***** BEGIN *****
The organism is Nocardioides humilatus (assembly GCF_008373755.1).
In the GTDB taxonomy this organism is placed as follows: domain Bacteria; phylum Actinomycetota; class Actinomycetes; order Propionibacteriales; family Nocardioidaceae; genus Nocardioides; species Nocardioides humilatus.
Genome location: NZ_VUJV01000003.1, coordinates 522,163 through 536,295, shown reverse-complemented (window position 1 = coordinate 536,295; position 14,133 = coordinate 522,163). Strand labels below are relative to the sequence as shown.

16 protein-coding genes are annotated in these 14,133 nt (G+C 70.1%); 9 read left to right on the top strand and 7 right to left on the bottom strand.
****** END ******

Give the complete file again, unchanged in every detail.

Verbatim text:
The organism is Nocardioides humilatus (assembly GCF_008373755.1).
In the GTDB taxonomy this organism is placed as follows: domain Bacteria; phylum Actinomycetota; class Actinomycetes; order Propionibacteriales; family Nocardioidaceae; genus Nocardioides; species Nocardioides humilatus.
Genome location: NZ_VUJV01000003.1, coordinates 522,163 through 536,295, shown reverse-complemented (window position 1 = coordinate 536,295; position 14,133 = coordinate 522,163). Strand labels below are relative to the sequence as shown.

16 protein-coding genes are annotated in these 14,133 nt (G+C 70.1%); 9 read left to right on the top strand and 7 right to left on the bottom strand.